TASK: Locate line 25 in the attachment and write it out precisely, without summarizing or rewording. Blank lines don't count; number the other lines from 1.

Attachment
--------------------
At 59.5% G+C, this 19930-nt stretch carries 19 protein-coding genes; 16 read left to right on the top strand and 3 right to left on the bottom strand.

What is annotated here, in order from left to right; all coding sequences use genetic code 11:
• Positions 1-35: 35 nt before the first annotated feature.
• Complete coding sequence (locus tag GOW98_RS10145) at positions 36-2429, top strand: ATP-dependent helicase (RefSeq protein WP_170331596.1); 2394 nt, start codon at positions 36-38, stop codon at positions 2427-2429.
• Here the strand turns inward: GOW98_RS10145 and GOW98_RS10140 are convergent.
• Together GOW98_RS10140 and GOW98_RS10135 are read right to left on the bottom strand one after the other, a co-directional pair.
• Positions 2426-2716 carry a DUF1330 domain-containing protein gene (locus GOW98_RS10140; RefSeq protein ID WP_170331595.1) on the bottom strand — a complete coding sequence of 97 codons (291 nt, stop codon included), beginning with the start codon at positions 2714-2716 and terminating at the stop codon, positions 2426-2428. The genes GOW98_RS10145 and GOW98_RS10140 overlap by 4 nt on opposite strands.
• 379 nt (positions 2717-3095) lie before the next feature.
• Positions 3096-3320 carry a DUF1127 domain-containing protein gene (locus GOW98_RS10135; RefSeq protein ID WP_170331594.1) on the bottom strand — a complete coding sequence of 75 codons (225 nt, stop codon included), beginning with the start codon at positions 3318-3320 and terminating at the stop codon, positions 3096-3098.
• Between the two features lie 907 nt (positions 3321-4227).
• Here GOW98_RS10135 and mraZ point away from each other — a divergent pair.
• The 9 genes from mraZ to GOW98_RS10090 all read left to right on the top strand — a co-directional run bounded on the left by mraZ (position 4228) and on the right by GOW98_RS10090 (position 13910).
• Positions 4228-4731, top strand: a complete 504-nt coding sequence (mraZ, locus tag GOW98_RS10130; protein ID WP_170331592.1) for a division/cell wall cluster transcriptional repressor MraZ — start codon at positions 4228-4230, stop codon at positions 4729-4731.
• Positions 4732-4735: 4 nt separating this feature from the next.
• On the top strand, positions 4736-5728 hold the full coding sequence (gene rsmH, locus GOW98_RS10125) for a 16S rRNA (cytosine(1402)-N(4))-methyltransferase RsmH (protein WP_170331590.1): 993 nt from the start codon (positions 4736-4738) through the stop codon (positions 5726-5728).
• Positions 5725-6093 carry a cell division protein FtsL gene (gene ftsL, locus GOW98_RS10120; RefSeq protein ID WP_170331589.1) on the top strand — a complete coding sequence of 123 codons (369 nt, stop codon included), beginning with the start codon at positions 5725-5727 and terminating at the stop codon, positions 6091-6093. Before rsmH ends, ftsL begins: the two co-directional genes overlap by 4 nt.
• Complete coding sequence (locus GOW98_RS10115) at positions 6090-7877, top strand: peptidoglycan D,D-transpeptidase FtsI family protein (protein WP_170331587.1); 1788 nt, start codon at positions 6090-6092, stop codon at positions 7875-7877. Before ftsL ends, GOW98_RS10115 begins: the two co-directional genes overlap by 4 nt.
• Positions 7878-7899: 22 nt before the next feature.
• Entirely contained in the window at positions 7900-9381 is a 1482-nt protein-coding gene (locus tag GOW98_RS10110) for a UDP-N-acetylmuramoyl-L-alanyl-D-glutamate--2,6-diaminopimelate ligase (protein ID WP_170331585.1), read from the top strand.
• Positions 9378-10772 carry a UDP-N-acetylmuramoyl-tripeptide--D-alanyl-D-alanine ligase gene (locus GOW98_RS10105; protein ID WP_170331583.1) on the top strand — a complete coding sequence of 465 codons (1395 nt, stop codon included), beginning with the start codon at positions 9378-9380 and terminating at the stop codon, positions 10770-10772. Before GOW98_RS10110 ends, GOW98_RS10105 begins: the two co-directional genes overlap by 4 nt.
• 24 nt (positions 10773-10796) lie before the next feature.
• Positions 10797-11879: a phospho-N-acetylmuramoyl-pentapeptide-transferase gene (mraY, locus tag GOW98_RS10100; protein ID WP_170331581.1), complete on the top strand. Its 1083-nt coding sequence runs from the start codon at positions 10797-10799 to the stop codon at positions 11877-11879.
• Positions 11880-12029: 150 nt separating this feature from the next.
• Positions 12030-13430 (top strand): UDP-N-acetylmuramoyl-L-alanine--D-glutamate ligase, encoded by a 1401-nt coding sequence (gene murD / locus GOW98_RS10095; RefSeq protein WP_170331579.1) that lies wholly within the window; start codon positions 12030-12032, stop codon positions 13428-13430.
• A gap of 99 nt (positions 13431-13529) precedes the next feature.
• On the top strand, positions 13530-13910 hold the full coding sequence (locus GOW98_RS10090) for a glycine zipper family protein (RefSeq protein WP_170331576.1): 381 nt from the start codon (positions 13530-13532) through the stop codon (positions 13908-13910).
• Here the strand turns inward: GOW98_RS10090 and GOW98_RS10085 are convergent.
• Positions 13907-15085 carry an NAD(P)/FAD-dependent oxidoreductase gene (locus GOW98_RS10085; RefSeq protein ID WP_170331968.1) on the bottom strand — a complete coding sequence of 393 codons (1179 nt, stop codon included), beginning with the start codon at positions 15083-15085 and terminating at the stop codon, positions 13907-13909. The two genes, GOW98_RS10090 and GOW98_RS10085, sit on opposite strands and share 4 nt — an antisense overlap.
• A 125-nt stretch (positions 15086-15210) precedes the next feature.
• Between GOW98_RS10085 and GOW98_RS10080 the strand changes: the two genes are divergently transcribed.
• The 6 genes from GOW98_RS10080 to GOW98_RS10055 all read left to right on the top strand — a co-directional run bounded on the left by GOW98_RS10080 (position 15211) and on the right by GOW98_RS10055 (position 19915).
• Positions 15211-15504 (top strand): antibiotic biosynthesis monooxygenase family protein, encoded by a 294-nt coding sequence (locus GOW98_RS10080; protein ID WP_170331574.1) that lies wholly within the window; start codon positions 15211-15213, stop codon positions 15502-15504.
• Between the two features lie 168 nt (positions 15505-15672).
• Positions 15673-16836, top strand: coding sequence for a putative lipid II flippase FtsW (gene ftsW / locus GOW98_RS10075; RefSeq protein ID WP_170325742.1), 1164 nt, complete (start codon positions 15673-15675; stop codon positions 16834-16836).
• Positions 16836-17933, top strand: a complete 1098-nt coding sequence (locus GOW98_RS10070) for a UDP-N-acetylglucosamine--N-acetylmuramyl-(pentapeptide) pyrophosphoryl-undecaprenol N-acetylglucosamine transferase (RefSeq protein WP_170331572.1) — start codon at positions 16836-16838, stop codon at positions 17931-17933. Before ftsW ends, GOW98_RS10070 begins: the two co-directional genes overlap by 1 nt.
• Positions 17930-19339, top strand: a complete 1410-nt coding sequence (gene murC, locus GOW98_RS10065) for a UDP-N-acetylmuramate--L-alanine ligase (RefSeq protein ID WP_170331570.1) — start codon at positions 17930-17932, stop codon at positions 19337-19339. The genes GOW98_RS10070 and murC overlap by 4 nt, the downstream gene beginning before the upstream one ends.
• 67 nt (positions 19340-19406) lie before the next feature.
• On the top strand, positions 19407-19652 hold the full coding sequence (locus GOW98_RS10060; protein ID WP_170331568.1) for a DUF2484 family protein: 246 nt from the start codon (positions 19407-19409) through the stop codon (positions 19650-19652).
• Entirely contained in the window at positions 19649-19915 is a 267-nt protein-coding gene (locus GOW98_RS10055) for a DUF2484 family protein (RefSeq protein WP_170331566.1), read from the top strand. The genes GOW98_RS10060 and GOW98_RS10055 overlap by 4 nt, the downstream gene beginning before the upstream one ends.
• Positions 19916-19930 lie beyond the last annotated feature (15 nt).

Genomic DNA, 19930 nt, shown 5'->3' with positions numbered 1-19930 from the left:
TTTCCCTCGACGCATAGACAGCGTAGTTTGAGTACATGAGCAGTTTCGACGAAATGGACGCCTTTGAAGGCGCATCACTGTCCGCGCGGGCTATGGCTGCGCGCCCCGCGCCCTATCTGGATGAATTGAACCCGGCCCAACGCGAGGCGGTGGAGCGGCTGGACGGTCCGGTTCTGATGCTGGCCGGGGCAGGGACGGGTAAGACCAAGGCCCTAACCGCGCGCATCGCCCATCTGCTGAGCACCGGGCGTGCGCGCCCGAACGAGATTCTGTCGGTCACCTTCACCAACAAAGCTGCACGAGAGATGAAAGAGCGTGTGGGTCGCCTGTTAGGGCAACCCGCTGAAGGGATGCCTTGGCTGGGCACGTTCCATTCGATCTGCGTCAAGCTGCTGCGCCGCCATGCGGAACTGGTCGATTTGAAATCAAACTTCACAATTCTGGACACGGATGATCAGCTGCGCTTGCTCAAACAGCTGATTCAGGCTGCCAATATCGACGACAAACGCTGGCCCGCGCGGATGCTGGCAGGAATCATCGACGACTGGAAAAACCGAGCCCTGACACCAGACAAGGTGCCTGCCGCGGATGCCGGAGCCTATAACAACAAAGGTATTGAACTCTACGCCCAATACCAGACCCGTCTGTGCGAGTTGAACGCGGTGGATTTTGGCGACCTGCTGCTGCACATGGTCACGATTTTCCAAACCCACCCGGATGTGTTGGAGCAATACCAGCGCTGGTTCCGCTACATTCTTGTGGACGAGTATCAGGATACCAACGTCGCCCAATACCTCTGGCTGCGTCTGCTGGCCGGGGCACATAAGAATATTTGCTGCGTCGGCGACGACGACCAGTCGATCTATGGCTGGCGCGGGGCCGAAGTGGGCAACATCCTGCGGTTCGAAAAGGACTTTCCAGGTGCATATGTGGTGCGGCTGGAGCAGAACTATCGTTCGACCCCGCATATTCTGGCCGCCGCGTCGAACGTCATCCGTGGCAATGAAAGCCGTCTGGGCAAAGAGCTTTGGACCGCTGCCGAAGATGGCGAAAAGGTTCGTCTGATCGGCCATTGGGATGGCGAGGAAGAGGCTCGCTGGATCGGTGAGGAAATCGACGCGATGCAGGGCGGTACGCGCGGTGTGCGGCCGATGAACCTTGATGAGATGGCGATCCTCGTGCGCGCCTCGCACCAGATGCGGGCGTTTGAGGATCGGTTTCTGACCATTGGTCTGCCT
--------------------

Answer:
• A gap of 99 nt (positions 13431-13529) precedes the next feature.